“I saw one,” she told me, her face scrunched up in both distaste and worry as she held her cup of tea. How my mother managed such an expression I’ve never understood.
“You saw one what?” I asked, accepting a cup of tea from my butler, Winston.
She brought her unencumbered hand up, shielding her mouth in case anyone nearby might overhear her. Not that she needed to worry. There was only Winston in the room with us and he would never tell a soul. She leaned a little closer to me and stage whispered “A vagrant.”
“A vagrant?” I obviously asked it a little too loudly as her grey eyes widened. She pursed her lips in disapproval. “Mum, there are no vagrants anywhere near our estate. We are too small. What could possibly attract them to here of all places?”
“What do you think is going to attract them?” She took a sip of her tea as I regarded her in silence. “Work.”
“We’re not hiring anyone.”
“Well they don’t know that. Or at least not until someone tells them as much.” She took another sip of her tea. “I almost did, to tell you the truth.”
“Did what?” I took a sip of my own tea, a very lovely English Breakfast.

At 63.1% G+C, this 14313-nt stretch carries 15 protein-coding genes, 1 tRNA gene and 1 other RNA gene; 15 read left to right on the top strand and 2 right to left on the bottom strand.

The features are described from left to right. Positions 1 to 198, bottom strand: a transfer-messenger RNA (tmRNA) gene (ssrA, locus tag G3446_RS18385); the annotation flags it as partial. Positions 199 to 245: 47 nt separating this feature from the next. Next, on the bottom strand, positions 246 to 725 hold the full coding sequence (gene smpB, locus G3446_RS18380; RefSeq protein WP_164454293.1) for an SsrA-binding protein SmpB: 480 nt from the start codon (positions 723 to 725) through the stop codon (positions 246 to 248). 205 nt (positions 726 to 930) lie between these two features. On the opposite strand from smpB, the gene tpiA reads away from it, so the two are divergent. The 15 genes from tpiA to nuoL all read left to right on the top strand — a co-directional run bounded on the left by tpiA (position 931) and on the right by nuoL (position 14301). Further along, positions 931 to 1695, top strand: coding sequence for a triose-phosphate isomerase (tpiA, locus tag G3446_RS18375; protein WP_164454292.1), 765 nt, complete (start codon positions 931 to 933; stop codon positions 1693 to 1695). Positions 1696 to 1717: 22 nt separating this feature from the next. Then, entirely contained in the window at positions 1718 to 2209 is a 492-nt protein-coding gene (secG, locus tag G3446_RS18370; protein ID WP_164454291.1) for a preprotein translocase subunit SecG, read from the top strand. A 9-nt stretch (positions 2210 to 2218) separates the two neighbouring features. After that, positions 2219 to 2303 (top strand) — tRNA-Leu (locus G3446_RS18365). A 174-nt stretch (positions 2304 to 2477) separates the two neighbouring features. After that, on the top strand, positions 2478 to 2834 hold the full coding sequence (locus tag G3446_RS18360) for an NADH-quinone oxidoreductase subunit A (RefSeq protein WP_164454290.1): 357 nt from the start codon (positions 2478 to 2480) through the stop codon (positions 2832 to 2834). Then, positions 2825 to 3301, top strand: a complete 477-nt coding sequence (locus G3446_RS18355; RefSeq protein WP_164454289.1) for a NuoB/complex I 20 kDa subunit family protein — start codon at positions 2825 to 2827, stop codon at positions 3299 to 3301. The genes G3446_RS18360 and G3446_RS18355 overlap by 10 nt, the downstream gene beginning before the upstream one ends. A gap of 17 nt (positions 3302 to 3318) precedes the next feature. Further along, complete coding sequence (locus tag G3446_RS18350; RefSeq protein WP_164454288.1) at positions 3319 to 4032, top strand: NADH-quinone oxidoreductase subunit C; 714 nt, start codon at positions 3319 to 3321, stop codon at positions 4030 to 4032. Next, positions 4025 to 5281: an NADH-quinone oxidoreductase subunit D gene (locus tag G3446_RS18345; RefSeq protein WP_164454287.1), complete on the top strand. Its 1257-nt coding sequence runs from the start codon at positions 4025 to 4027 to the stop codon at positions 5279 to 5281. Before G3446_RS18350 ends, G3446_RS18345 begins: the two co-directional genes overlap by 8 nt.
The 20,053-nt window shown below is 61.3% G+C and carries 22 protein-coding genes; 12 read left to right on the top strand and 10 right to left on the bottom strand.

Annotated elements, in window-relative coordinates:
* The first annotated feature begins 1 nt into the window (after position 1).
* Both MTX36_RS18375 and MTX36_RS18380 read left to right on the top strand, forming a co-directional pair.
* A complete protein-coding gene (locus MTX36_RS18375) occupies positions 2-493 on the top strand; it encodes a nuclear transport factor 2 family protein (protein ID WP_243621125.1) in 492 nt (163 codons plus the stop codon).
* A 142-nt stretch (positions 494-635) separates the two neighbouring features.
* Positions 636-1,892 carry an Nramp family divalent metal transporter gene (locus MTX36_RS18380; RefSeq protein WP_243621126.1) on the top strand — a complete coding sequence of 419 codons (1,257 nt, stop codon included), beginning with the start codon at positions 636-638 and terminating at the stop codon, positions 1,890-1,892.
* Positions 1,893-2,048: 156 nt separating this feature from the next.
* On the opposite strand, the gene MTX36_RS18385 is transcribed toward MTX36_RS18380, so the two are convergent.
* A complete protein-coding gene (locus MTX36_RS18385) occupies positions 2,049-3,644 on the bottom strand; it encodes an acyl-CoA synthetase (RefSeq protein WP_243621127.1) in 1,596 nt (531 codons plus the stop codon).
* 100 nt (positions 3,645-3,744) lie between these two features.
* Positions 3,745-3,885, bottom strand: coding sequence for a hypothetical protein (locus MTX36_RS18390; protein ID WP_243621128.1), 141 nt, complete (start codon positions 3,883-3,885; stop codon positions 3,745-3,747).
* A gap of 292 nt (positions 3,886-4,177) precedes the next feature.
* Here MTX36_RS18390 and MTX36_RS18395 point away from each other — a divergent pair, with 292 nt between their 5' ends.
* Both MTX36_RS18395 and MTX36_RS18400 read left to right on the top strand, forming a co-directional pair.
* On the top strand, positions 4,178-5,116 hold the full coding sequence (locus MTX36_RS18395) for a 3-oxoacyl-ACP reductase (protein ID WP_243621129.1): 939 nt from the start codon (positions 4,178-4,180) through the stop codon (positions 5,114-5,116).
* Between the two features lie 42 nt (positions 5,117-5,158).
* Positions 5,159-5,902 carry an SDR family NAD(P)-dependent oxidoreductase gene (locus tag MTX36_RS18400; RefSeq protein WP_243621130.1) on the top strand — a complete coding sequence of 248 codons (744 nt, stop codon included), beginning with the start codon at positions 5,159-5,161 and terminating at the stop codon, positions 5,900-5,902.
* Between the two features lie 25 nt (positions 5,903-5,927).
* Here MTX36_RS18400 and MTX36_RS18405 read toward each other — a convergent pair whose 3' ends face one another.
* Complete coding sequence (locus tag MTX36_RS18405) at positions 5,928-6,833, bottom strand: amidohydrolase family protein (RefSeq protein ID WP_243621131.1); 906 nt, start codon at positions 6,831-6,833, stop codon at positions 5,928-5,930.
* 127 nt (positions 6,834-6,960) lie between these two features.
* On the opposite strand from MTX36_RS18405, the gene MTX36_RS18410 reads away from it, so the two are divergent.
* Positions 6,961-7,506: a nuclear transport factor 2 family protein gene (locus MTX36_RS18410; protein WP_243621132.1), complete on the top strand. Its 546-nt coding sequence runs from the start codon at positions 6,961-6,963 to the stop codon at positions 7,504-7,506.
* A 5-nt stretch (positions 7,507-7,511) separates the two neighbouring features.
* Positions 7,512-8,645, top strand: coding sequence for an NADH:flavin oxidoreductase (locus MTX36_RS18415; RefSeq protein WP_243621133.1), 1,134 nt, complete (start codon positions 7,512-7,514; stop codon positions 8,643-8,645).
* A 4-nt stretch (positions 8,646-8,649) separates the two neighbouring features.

“Tell him we’re not hiring. Only I didn’t think it was my place.”
“Why not?” I couldn’t imagine much that would stop her from chasing someone off.
Now she looked pointedly down her nose at me. “This is your estate, not mine. If your father were still alive, believe me, I would have said something.”
“Do you want me to go and say something to this man?”
She turned her attention back to her tea. “It’s up to you. As I said, it is your estate now.” I put down my tea cup and rose. She looked up at me in alarm. “Surely there’s no rush?”
“I thought it best to speak with him immediately.” I shot her a sly smile. “I mean, what would the neighbours think?”
“Suit yourself.” She took another sip. “I’d just hate to think something like this would be more important than having tea with your dear old mum.”
I hid a sigh as I sank back into my chair. There was no winning with this woman.